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Creating a Cleaning Schedule

 

A cleaning brush

A cleaning brush (Photo credit: Wikipedia)

 

Even with a glass (or bottle!) of Malbec at hand, housework is much easier if you create a cleaning schedule. What works best for me is to break down my home’s rooms and then assign each room to a day of the week. I then create a checklist of cleaning chores that need to be completed – daily, weekly, monthly, etc., and create a chart broken down for each room and each frequency.

For example, daily kitchen chores include washing dishes, putting dishes away, wiping down counters, and cleaning up spills. Weekly chores include wiping down the sliding glass door – trust me, that thing builds up some crazy finger prints – and thoroughly cleaning the stove and oven.

To create an effective cleaning schedule, it’s helpful to go into each room as you make up the checklist. How often do you need to wash windows? How often do you need to sweep? Mop? Dust the baseboards? Dust the fan? Wining Husband is allergic to dust, so we try to stay on top of that Sisyphean task. It’s not always easy, and it’s not always perfect, but it works. Having a printed out checklist in my household management binder also means that when I’m sick the tasks can easily be delegated.

How about you, do you keep a checklist and schedule of chores? How do you track them? Post your thoughts in the comments.

 

 

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Creekside Cellars’ Olympic-Themed Tasting

 

LONDON, ENGLAND - FEBRUARY 28:  Giant Olympic ...

LONDON, ENGLAND – FEBRUARY 28: Giant Olympic rings are towed on The River Thames in site of the O2 arena (R) and Canary Wharf financial district on February 28, 2012 in London, England. With 150 days remaining before the start of the London 2012 games the Olympic rings, measuring 11 metres high by 25 metres wide, are being showcased on the river as Mayor of London Boris Johnson is announcing details of two new cultural programmes, which will be part of the London 2012 Festival, along with details of other cultural events being organised to celebrate the London 2012 Olympic and Paralympic Games. (Image credit: Getty Images via @daylife)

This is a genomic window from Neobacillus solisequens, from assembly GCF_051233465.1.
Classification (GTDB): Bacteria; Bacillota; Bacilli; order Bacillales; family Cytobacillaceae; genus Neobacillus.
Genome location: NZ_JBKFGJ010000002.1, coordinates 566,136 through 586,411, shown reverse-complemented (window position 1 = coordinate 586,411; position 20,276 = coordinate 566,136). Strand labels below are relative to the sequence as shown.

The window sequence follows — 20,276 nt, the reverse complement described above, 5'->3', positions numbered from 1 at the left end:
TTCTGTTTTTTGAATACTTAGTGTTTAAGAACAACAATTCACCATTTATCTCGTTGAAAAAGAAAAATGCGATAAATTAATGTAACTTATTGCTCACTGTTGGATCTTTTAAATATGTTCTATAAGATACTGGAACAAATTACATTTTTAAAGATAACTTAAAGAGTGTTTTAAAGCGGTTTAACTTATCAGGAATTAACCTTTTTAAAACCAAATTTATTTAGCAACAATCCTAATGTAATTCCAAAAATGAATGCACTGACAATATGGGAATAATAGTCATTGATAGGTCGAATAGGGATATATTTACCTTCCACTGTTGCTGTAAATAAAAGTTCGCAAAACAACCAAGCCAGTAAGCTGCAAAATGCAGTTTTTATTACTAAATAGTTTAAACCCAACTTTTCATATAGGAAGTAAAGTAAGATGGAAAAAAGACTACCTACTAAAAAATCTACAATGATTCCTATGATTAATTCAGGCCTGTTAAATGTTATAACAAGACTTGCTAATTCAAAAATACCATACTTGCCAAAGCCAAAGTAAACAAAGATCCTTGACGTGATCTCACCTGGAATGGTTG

This week’s tasting took patrons on a tour of the world’s wines. There were many successes on the list. It was one of the rare events that we actually tasted all ten of the wines offered. Here’s a rundown of the notes we made on the wines.

2011 Col de Salici “Prosecco Superior” from Valdobbiadene, Italy – ($19) – This prosecco was smooth and understated, but quite nice.

2010 Boutari Assyrtiko from Santorini, Greece – ($20) – This wine was very Greek and minerally, almost like sea foam. It had thyme and rosemary notes, and went well with an aged goat’s milk cheese called “Pico” from Perigod, France.

2011 Nautillus Sauvignon Blanc from Marlborough, New Zealand – ($18) – This wine had a pine and green nose, you could tell it was a young Sauvignon Blanc. It was also nuanced – foresty, and had hints of mushrooms and white pepper. It was pretty darn good, and is on our wish list to purchase in the future.

2009 Glen Carlou Charonnay from Paarl, South Africa – ($19) – This wine was quite versatile, rustic, and oaked. It would be lovely with a chowder or white cheddar. It was really versatile, and it’s the kind of wine that would pair well with many different meals.